SCOTRAIL is planning cuts to services as passenger demand has continued to slump during the coronavirus crisis, it has emerged.

It comes two months after it emerged that emergency funding from government to help Scotland's rail services cope with the impact of coronavirus is to be extended.

The rail operator could reportedly cut services by as much as 10 per cent next month if the proposals are to go ahead.

They have admitted that services will have to be removed as they witness a"significant reduction in passenger demand across the country, with an average of 80 per cent fewer people travelling than before the COVID-19 pandemic".

They emphasise proposals are "subject to change" and added: "Nothing has been confirmed or finalised."

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ScotRail stressed that there would be no change to staffing levels or compulsory redundancies.


Moray's Scottish Conservative MP Douglas Ross has been seeking talks with ScotRail to discuss the planned changes fearing effects on his area.

Both the ScotRail and Caledonian Sleeper franchises had seen passenger numbers decline sharply after lockdown began in March.

The initial six-month support package had cost an estimated £250m.

Scottish ministers extended this Emergency Measures Agreement (EMA) to January 10, at an expected cost of £100m.

Michael Matheson, cabinet secretary for transport, said the move would ensure rail services continue and provide stability for railway employees.

ScotRail said many services are running with "little or no customers travelling", and the December timetable will be revised to "better reflect the demand across the country".

It said that the operator "continues to provide a critical service, as we have done since the start of the initial lockdown".

"And the December timetable change, while removing some services, will still allow customers to travel safely and observe our five rules for safer travel," it said.

"There are many factors to be taken into account ahead of the timetable change, including the shift away from the traditional peak times, with many people working from home or taking advantage of flexible working hours. The changes being made have not yet been finalised and there will be communication with customers in the coming weeks, well ahead of the implementation on 13 December.

"At a time when businesses throughout the country are working under financial constraints, ScotRail is no different, and revising services in a safe and controlled manner is part of that process."

Despite the easing of lockdown restrictions, ScotRail's passenger numbers remained 70% down year-on-year as of September even though the number of services it operates had returned to near normal levels.

The level of support given by the Scottish government reduces in line with any increase in revenue ScotRail generates.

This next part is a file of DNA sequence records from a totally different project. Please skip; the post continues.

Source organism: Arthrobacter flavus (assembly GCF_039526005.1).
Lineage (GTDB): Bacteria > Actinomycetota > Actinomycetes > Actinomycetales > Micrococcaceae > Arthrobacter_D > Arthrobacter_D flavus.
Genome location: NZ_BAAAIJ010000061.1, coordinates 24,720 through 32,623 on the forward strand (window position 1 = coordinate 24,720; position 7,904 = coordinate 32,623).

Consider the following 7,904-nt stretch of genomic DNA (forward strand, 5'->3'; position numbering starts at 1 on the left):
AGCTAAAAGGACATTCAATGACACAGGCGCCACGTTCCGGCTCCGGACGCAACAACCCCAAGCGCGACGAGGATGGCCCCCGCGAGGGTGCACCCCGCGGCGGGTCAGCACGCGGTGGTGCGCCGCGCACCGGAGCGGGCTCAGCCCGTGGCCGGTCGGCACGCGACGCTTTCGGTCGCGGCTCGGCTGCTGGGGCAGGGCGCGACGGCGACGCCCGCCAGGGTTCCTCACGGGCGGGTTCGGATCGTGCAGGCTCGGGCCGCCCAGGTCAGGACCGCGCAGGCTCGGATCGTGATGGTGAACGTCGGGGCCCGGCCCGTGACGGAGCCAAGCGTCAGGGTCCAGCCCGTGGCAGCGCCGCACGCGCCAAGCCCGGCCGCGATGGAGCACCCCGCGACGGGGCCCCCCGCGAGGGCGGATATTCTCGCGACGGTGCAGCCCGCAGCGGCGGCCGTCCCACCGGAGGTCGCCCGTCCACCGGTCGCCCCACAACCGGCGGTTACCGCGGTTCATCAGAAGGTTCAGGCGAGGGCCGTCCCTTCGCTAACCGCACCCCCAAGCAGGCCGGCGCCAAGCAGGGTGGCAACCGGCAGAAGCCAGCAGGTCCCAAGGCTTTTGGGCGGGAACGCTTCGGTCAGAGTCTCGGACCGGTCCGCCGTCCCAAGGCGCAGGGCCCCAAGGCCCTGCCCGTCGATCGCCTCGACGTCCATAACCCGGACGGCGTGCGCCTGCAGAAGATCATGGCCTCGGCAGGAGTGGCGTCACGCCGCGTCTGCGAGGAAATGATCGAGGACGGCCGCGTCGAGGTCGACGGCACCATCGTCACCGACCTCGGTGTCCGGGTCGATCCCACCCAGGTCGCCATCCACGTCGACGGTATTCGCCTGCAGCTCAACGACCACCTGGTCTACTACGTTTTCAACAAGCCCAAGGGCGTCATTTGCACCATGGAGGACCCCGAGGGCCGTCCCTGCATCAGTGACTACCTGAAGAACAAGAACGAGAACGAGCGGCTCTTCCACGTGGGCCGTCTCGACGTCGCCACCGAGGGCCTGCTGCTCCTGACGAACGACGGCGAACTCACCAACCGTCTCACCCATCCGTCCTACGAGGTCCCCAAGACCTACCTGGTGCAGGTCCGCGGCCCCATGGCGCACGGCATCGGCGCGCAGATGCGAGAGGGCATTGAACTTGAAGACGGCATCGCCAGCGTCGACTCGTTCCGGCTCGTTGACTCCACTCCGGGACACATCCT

Under the terms of the EMA, franchise operators Abellio and Serco are both entitled to "management and performance fees" of up to 2% if performance targets are met.

David Simpson, ScotRail operations director, said: "Throughout the pandemic, everyone across Scotland’s Railway has worked tirelessly to deliver a robust and reliable timetable, with services across the country keeping key workers moving.

"We are currently in the process of looking at a revised timetable that allows us to continue delivering that reliable and vital rail service, but better reflects the reduced demand and changing nature of travel in Scotland and the need to ensure value for taxpayer money.

"Our targeted approach will deliver more than enough seats to allow customers to travel safely.”

Mr Matheson said in September that talks over a longer term plan for the franchises will begin shortly.

In announcing the EMA extension he said: "The EMA temporarily varied the franchise agreements in order to minimise disruption to rail passengers and employees during the Covid-19 outbreak.

"Given the extremely challenging budgetary position and the current uncertainty as to consequential from the UK government, the agreements will be in place until January 2021.

"This will ensure rail services continue and also provide stability for employees, passengers and suppliers at a time of unprecedented uncertainty."

Alex White, ScotRail's chief operating officer, said in response: "Extending this essential government support scheme is a major boost for ScotRail staff, who have worked tirelessly to keep people moving during the recent critical months.

"The level of job security provided to ScotRail staff means we can continue to deliver a vital service for those tackling the pandemic and support the economic recovery."

Mr Matheson confirmed in December, last year, that the ScotRail franchise managed by Abellio will end in March 2022 - some three years earlier than planned.